In the seven months since Hassan Rouhani took office as President of Iran, his country's economy has taken a slight turn for the better. Inflation dropped from 43 percent to 33 percent, while an interim agreement with world powers on Iran’s nuclear program produced some relief from sanctions and access to a portion of previously blocked oil revenues.
But those gains–and the vital stability they brought to the country’s troubled economy—may be short-lived. On Friday, timed to the Iranian new year celebration of Nowruz, the government’s 2014 budget takes effect, bringing with it new cuts in subsidies on food, fuel, energy and utilities. The cuts, once phased in over the coming weeks, will sharply ratchet up prices paid by ordinary citizens. The price of fuel is expected to rise by 71 percent. The next electricity bill an Iranian opens will be 24 percent higher. Water is going up 20 percent.
All told, Tehran will stop spending $25 billion it had been spending to hold down the price of essential goods and services. Instead, consumers will be exposed to something closer to real market prices—and Rouhani to the wrath of an Iranian public already strapped for cash.
“People just don’t have enough money to spend,” says Houman Kordestani, sales manager of Iran Tissue Company. He stood in his stall at the Tehran Mosalla New Year Sales Fair, an annual affair offering discounts in advance of the March 21 Nowruz holiday, and so sparsely attended this year that salesmen spent most of their time talking to one another, or staring at their phones. “In the last 19 days I’ve only sold 130 million Rials ($5,200),” says Kordestani. “It won’t even pay for my stall let alone the 4 employees I’ve got here.
“We thought it would be better with the new president.”
Rouhani campaigned on a platform that promised to improve Iran’s long dysfunctional economy by reducing the country’s international isolation. Negotiations aimed at reassuring the West about Iran’s nuclear program, which Washington and others fear could produce atomic weapons, are meant to free Iran from the crippling economic sanctions that still cost Iran $8 billion a month in lost revenue, on top of $60 billion in assets frozen overseas.
The latest round of talks, aimed at a permanent settlement, concluded on an upbeat note in Vienna on Wednesday, with Iranian Foreign Minister Mohammad Javad Zarif saying he saw “signs” of a comprehensive agreement by the July deadline. By then, public pressure for a deal may be increasing in Iran, as consumers stung by the loss of subsidies look for relief from lowered sanctions.
“In the present circumstances of Iran’s economy, my only hope is that the nuclear talks are successful,” says a manufacturer of canned tuna at the fair, speaking anonymously out of fear of political repercussions. The factory owner said he had to fire most of his employees after his production sagged badly after a first round of subsidy cuts, in 2010. Carried out under Rouhani’s predecessor, Mahmoud Ahmedinejad, those subsidy cuts hastened the political demise of the conservative president, who had run as a man of the people.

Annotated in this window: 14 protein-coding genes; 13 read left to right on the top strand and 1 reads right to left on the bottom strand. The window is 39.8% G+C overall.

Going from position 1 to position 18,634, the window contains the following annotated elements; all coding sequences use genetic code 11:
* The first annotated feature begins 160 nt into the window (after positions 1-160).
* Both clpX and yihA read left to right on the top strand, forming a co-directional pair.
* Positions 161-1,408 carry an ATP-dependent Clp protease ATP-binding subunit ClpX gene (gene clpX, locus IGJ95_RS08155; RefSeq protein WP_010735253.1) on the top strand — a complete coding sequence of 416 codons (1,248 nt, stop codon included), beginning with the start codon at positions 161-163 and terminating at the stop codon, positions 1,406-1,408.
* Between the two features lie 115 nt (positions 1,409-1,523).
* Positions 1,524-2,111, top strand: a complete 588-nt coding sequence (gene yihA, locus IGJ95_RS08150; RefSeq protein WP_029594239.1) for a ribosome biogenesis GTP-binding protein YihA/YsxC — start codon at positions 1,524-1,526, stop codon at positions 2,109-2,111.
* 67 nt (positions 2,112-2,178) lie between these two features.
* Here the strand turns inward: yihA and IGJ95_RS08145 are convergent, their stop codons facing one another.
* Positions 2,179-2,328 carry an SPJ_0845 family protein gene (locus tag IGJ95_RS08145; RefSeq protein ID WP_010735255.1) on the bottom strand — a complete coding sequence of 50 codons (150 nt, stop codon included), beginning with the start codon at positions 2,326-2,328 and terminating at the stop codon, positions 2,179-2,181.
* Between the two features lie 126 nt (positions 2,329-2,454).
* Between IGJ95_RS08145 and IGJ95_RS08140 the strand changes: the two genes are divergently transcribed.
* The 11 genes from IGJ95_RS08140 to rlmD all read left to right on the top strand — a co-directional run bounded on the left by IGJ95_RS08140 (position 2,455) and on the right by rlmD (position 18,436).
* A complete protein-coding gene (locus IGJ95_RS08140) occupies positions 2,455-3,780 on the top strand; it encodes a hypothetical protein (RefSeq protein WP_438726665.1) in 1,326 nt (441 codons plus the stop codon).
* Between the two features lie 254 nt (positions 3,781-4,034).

“Before my customers used to buy tuna by the box,” the factory owner says. “After the first round of subsidy reforms they just buy two or three cans. If the next round of reforms is anything like the last one I’ll have to pack up next year.” His factory has shrunk from 98 workers producing 10 tons daily to a payroll of 25 and 2 tons a day, he says.
Lawmakers have tried to take some of the edge off the cuts. The $25 billion being removed from the budget is a fraction of the $70 billion (some estimates say $100 billion) that Iran’s government spends on subsidies. And expected price increases are intended to be less drastic than four years ago. Also, as in 2010, the impact of the lost subsidies will be softened to some extent by direct cash payments to low-income Iranians. Legislators also are directing money formerly spent on subsidies to go to health care and the country's relatively small private sector—the Iranian economy is still dominated by the government.
Still, economists fear the cuts will result in the inflationary spike that occurred in the 2010 round, and was aggravated by the loss in value of the Iranian Rial because of sanctions.
“The objectives of the plan are good ones but the method has major flaws,” says Mohammad Khoshchehreh, a professor in Tehran University Faculty of Economics and former lawmaker. “In its present form this plan will increase inflation and liquidity, and force producers in the private sector out of the market.”
The cleric who holds ultimate power in Iran, Supreme Leader Ayatollah Ali Khamenei, has cast the shared hardship as a patriotic enterprise, declaring a “Resistance Economy.” The program's 24 points include reducing dependence on oil, boosting manufacturing and diversifying imports. “If Islamic Iran follows the policies of resistance economy, not only will it overcome all economic problems, but will also defeat the enemy, who is waging an all-out economic war against our great nation,” reads the communiqué posted Feb. 19 on Khamenei’s official website.
But Khamenei, who was appointed to his office by a panel of clerics 25 years ago, does not have to worry about re-election. Rouhani’s four-year term may have only begun in August, but it may well be decided by the blend of economic and foreign policy challenges that defined his campaign. Iranians, at least, see the topics as one.
“Rouhani has entered the nuclear talks with sincerity and moderation; he is trying to rebuild Iran’s international relations,” says Khoshchehreh, the economist. “However if he is rebuffed again as he was in the 2003 negotiations [which Rouhani led as Khamenei’s chief nuclear negotiator], than Iran’s moderation will be replaced with hard-line positions just as Ahmadinejad replaced the reformist government behind the 2003 talks.”